As North Country Public Radio's Brian Mann reports, the US Consulate in Montreal has issued a security warning to American travelers in the city.
Students march late at night down a dark, rainslicked street past the University of Quebec. They're surrounded by police cars.
The young people wear red ribbons safety-pinned to their coats, the symbol of a protest that has shaken and at times paralyzed Montreal since March.
The students are fighting the provincial government's plan to phase in a 75% tuition hike over the next five years.
Maxim is a history student. Like many protestors, he refuses to give his last name because he says he fears being arrested. He says the government shouldn’t make it harder to attend university: "Of course we want free school, but the thing that we could have right now is a moratorium—no hikes on tuition fees"
Hundreds of students have been arrested in recent weeks and on this night, there’s a heavy police presence underground at the nearby Metro station, with cops in riot gear on the platforms and guarding the doorways.
Montreal mayor Gerald Tremblay gave a press conference late last week broadcast on CTV television after smoke bomb attacks shut down the Metro during the morning commute. He said, "When you have a smoke bombs in the subway, at three subways at the same time, what do you think is happening? It is escalating."
Four students were arrested over the weekend and have been charged with perpetrating a terrorism-related hoax. In a sign of just how tense things have become, Tremblay was asked by a reporter whether it was time to bring out Canada’s army.
Tremblay, speaking through an interpreter, said "Certainly not, certainly not – but I’m calling for people as a parent, I have responsibility for my own children."
Tremblay urged parents to demand that their children suspend the protest and return to class. So far that hasn't happened and negotiations with student organizations have gone nowhere.
Quebec’s government has long offered a more generous package of social and education programs than other Canadian provinces. Those programs are hugely popular here.
But now Quebec is deep in debt and aid from the national government is being cut back.
The province faces a deficit this year of roughly three and a half billion dollars and students say the tuition hike is part of a larger austerity campaign. Hoping to convince the government to change course, student groups have blocked access to Montreal’s massive sea port, blockaded bank entrances, vandalized businesses and clashed with police.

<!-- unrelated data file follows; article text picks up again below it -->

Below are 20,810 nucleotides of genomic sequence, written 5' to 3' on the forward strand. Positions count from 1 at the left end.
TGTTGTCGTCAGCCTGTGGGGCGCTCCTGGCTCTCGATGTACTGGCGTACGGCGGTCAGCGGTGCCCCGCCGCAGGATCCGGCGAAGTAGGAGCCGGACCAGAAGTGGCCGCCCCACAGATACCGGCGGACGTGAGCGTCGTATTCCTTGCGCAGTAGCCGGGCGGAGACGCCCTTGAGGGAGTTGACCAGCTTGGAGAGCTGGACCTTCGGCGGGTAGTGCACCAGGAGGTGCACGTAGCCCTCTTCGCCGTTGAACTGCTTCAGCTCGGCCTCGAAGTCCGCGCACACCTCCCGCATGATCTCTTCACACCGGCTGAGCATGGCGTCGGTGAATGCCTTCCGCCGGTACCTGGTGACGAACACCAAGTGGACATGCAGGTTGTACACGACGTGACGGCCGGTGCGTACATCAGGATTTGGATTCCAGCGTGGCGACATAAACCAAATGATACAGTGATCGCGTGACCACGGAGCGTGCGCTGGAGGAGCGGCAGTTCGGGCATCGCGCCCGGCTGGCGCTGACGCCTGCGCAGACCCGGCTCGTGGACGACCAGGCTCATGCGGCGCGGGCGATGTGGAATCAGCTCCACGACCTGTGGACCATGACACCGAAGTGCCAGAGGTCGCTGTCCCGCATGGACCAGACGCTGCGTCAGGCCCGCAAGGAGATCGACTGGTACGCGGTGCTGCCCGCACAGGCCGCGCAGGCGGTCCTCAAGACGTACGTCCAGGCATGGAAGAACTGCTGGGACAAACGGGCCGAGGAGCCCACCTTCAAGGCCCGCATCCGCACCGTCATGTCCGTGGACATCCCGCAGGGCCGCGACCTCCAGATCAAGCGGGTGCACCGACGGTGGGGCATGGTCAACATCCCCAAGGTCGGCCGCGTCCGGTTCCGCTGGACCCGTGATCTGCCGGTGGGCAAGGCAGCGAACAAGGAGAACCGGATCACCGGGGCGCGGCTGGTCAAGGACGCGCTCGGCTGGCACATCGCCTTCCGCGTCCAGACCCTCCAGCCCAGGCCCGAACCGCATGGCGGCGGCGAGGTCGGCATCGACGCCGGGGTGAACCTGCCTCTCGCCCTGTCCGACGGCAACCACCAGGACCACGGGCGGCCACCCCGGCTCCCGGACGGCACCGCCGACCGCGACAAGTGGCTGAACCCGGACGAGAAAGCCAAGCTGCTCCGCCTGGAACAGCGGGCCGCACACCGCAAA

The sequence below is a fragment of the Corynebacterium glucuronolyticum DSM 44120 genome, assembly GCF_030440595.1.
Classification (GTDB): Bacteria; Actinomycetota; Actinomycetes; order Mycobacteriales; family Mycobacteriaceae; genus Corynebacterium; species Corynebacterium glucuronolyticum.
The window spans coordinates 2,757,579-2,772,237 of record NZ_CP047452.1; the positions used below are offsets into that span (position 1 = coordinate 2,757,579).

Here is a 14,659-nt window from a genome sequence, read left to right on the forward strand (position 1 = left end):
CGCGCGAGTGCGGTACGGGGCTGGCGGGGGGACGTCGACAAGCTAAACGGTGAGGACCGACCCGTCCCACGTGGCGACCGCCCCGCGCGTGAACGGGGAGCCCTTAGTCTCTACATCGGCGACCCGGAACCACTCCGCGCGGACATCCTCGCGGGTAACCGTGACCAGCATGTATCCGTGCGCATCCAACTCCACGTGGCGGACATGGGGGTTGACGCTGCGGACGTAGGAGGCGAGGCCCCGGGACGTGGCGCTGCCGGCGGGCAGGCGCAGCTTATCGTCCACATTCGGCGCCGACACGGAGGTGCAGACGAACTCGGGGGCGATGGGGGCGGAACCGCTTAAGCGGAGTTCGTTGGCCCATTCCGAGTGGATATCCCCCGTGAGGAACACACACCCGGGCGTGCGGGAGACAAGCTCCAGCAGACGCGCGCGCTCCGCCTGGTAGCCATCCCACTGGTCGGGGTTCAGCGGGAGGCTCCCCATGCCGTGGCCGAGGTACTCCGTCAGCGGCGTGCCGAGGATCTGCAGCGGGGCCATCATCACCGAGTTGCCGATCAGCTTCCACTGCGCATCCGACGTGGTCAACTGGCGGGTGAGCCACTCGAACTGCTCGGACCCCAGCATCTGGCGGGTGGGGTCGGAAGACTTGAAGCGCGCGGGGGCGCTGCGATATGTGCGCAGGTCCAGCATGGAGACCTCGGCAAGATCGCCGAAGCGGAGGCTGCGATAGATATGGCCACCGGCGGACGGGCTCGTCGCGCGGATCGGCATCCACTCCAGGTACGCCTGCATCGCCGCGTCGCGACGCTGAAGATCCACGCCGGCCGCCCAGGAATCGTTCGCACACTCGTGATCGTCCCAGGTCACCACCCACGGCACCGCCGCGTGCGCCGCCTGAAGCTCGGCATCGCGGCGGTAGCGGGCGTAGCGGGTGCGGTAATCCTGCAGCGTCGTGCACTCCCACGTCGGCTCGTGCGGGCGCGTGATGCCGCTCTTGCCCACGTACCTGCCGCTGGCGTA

A student, who only gives his name as Adam, says the smoke bomb attack was an efficient way to disrupt Montreal’s economy, blocking the metro and causing big traffic jams.
But even some students who oppose the tuition hikes are clearly uncomfortable with the unrest and the potential for more violence.
At the Occupy Montreal encampment at Victoria Square near the city's commercial district. A student named Samuel Champagne says he thinks the latest protests have gone too far: "There has been a lot of very tense struggle between the students and the government. And it's very difficult for the public to understand what are their aims and if they can trust their aims."
There are signs that a lot of Montrealers are already fed up. The Montreal Gazette published an editorial this week warning of anarchy in the city. Mayor Gerald Tremblay said the protests have to end before the city’s lucrative summer tourist season: "We don't have a month. We have days to find a solution. It's not a question of threatening the Grand Prix, threatening our festivals. It's finding a solution as soon as possible."
Yesterday, some students tried to go back to class, but they were blocked by protesters. Students also rejected another deal offered by Quebec’s government that would have delayed the tuition increase and led to a public inquiry into the province’s university system. After Monday’s talks broke down, Quebec’s education minister announced that she’s resigning immediately.